Buying Real Estate As a Foreign Investor

Buying real estate in Canada is a fairly straight forward process, but as a foreign buyer, there is some additional information you will require.

If you are a foreign buyer and you stay in Canada for less than 6 months a year, then the Canadian Government will classify you as a non-resident. As a non-resident you can still open a bank account and purchase property, but if you stay in Canada over that six month period you will have to apply to become a Canadian immigrant.

Most provinces in Canada do not have any sort of restrictions on foreign ownership of real estate here in Canada; However, there are some provinces that put limits on the amount of property that a non-resident can own. For example on Prince Edward Island, a non-resident who wishes to buy property must put in an application to the Island Regulatory and Appeals Commission for any amount of land over 5 acres, or land with a shore frontage more than 165 feet. Manitoba has restrictions on non-residents from owning farmland unless they plan on moving there within two years. In Saskatchewan, a non-resident cannot own a property that is over 10 acres. Albert restricts non-residents from owning more than 2 parcels of land, and the total amount for both parcels cannot go over 20 acres. Here in British Columbia, there are no restrictions for non-residents. So if Penticton or some other location in the Okanagan appeals to you just make an appointment with a local realtor in Penticton who will be able to help you out in your search for a piece of the Canadian dream.

After you have found yourself a real estate agent, secured a mortgage, made an offer on the property you wish to purchase, and had that offer accepted you will have to make a deposit. Your offer has to be made in writing so that the entire transaction is perfectly clear. Your real estate agent will help you with this. Once you as the buyer has signed the offer it is a legally binding document. At this point should you decide you don’t want to go ahead with the deal you will lose your full deposit and also have legal action taken against you.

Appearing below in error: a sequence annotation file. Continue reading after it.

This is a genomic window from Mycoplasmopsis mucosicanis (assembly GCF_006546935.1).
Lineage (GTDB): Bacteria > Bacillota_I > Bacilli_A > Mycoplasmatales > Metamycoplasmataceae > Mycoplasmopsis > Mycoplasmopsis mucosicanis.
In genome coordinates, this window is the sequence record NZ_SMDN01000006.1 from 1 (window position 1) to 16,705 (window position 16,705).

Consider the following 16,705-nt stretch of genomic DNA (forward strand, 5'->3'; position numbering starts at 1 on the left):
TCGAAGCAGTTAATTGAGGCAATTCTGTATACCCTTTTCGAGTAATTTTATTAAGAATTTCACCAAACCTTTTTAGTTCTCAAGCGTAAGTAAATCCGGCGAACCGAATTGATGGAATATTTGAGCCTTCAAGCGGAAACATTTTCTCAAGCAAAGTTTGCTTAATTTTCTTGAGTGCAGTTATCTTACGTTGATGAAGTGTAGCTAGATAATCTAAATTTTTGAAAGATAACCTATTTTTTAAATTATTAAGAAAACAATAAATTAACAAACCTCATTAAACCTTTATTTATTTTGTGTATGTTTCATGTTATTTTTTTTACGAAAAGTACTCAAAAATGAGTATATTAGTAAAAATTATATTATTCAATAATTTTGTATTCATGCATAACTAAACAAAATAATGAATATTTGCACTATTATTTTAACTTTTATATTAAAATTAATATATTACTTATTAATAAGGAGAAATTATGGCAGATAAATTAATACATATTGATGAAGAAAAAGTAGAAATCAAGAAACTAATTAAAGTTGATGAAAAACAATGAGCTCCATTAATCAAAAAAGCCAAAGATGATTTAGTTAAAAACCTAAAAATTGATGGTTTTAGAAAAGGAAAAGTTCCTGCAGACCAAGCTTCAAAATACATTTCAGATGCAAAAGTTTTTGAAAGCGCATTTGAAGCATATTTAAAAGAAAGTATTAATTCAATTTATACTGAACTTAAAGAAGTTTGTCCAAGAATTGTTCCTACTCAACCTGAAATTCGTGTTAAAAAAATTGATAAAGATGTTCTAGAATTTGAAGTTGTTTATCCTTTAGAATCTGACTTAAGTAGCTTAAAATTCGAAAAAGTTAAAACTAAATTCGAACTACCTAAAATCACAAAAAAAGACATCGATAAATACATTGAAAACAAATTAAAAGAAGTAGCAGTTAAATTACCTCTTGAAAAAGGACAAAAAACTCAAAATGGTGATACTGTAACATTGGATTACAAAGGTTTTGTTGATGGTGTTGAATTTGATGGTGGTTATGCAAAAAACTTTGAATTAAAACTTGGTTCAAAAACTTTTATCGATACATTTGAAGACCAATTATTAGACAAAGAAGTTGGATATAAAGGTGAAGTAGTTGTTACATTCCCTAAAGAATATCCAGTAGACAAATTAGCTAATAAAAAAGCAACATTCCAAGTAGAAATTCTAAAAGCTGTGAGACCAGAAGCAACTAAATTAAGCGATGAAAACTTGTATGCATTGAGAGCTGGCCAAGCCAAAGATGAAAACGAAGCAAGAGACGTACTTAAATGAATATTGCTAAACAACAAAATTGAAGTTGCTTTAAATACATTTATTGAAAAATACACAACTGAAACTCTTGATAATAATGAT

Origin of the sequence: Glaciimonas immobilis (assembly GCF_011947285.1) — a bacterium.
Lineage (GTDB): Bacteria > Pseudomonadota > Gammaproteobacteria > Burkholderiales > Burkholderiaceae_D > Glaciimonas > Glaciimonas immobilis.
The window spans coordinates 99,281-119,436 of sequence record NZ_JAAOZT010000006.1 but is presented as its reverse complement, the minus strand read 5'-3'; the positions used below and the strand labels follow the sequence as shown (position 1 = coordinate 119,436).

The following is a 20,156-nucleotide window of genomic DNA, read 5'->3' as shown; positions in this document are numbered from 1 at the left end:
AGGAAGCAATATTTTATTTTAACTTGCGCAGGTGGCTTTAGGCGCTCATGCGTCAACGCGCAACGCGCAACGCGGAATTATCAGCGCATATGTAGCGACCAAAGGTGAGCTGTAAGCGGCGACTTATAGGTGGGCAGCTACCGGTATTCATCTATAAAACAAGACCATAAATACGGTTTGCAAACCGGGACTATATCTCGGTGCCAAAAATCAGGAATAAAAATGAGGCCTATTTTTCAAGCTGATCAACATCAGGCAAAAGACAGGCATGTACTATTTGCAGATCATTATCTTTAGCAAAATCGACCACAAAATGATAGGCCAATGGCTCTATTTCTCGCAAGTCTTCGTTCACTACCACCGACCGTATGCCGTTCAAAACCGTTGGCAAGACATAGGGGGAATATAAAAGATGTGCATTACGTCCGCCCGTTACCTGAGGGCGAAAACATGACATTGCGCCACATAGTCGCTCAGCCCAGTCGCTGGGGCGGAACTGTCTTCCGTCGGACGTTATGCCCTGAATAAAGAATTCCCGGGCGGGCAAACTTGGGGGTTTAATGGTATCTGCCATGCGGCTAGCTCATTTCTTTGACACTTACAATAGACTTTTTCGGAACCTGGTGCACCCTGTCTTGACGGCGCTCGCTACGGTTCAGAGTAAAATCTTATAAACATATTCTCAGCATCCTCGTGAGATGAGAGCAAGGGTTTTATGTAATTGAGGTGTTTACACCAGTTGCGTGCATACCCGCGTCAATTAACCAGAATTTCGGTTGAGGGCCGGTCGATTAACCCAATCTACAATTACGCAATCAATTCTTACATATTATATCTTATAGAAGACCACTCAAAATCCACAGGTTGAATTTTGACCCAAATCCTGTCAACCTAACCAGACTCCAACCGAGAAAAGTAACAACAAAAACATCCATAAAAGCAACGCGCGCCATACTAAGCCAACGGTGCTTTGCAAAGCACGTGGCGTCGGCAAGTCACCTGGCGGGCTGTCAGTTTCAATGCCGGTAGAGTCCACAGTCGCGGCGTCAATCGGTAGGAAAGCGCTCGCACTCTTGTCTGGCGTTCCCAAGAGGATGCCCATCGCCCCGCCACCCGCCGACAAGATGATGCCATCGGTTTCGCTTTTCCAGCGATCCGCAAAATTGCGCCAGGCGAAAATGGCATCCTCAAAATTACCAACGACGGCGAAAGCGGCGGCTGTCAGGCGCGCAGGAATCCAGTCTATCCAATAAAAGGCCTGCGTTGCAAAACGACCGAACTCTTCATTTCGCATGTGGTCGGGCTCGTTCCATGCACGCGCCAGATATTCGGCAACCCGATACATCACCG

Your realtor will make sure that every item that is included with the property will be written in on the offer as ‘chattels included’. It is recommended that your real estate agent places a couple of clauses that say that the offer is subject to a building inspection and that you must be able to meet the financial requirements. Once this offer is put together it is given to the seller of the property. At this point, negotiations may start. This could be a change in price, the closing date, and chattels. The seller initials these changes and then the paperwork is sent back to you for you to initial if you agree to the changes. Finally, the end result will be an Agreement of Purchase and Sale. This will have your final purchase price and the amount of deposit you will have to make. This deposit is placed in a trust account to go towards the purchase of the property once the offer is finalized and accepted by both parties and the transaction is finished.

In Canada, Realtors are self-employed and receive payment by way of commission from the seller of the property. It doesn’t matter which realtor is listing the property as a purchaser can buy through the realtor of their choosing. Because there are usually two realtors involved in the sale of a property (the buyer’s agent and the seller’s agent) the two realtors would divide the commission.

For more information on mortgages in Penticton contact Scott Bowland:

Phone: 250-493-6040
Mobile: 250-462-2274
Fax: 1-866-534-9145

#130 – 300 Riverside Drive, Penticton, BC, V2A 9C9